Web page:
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New home for local landmark caboose : News : Oswego Ledger-Sentinel : Hometown Newspaper for Oswego and Montgomery, Illinois
New home for local landmark caboose
Vintage railcar stood for four decades along Rt. 34 between Oswego, Yorkville

by Tony Scott


A vintage train caboose that served as a local landmark along Route 34 between Yorkville and Oswego has been moved to a private property in Kankakee County.

The Chicago, Burlington and Quincy Railroad train caboose sat for more than 40 years in the front yard of the late Sen. Bob Mitchler's home at 7542 Route 34. Mitchler died in April of 2012, and his widow, Helen, now owns the property.

The caboose has been moved to Lake Shannon, a manufactured home recreation community built along a man-made lake in Reddick, Ill., about 15 miles east of Dwight in Kankakee County.

Brendan Meredith, whose family owns the development, said his 81-year-old father wanted the caboose to add to his collection of antiques, and plans on restoring it. Meredith said his father has artifacts related to the early days of the area, including a former mining town called Clark City that was located where Lake Shannon is now.

"Clark City was mostly tents, and some houses where all the underground miners stayed," Meredith said.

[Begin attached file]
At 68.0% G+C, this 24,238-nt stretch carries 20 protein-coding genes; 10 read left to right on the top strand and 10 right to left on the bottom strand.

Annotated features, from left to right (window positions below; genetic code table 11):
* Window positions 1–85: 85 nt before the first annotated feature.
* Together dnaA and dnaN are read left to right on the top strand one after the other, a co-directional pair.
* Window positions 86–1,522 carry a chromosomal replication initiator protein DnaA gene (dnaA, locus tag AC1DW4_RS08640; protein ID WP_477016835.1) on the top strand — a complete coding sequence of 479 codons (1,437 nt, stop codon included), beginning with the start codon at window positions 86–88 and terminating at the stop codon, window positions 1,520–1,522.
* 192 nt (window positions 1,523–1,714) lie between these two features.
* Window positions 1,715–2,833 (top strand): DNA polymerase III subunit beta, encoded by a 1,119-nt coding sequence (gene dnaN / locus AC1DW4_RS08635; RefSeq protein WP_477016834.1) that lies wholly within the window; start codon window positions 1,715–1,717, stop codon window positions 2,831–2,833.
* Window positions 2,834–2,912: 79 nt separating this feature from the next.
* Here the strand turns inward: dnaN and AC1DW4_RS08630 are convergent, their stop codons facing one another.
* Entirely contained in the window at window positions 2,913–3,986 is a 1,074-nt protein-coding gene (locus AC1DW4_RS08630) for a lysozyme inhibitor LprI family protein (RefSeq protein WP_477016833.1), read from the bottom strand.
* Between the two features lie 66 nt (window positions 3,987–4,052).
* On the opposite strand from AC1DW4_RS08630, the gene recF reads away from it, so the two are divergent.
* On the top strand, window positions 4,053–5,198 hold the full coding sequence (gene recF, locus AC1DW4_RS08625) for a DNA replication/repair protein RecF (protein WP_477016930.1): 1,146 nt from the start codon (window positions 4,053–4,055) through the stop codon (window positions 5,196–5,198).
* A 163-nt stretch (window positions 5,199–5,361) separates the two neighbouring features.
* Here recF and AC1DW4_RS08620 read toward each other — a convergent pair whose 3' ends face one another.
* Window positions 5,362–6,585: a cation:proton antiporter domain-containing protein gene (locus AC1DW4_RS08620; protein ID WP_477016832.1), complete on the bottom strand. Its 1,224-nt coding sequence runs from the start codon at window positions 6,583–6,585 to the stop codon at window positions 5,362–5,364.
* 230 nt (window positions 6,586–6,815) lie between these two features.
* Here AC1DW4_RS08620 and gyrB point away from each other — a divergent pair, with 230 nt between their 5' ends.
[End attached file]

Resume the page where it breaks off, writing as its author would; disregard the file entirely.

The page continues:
One of the Mitchlers' sons, Kurt, said Monday that the caboose was "iconic."

"It's an antiquity, really, and requires constant maintenance," he said. "We realized it wasn't going to get that attention in our hands."

Helen Mitchler said Tuesday that the caboose had been battered by several years of winters.

"It was sitting out in the weather and was getting in bad shape," she said. "We knew it would need repair; windows were breaking and that type of thing. It was a concern."

Helen Mitchler said she remembered going with her husband to purchase the caboose in the late 1960s, after he learned that the old cabooses were being destroyed. Bob Mitchler worked for the CB&Q before joining the U.S. Navy and serving in World War II.

The CB&Q Railroad merged with the Burlington Northern Railroad in 1970.

"(Bob) found out that they were becoming available, otherwise they'd be destroyed or burned up because they were no longer being used," she said. "So we went out to the (railroad) yards, and looked at them and picked one out. And he was so happy, because that was part of his life, you know."

Helen Mitchler remembered her kids and grandkids using the caboose for camping, and it served as entertainment during family picnics.

"They all had their sleeping bags there," she said. "At all the picnics we had, everyone wanted to go in the caboose and see it."

Kurt Mitchler said multiple generations of children and grandchildren used the caboose for sleepovers.

"Three generations of kids enjoyed sleeping overnight in the caboose," he said.

The Mitchlers' other son, John, also had fond memories of the caboose.

"That used to be our clubhouse when we were kids, and we'd have a lot of school friends come over and sleep out there quite a bit," he said.

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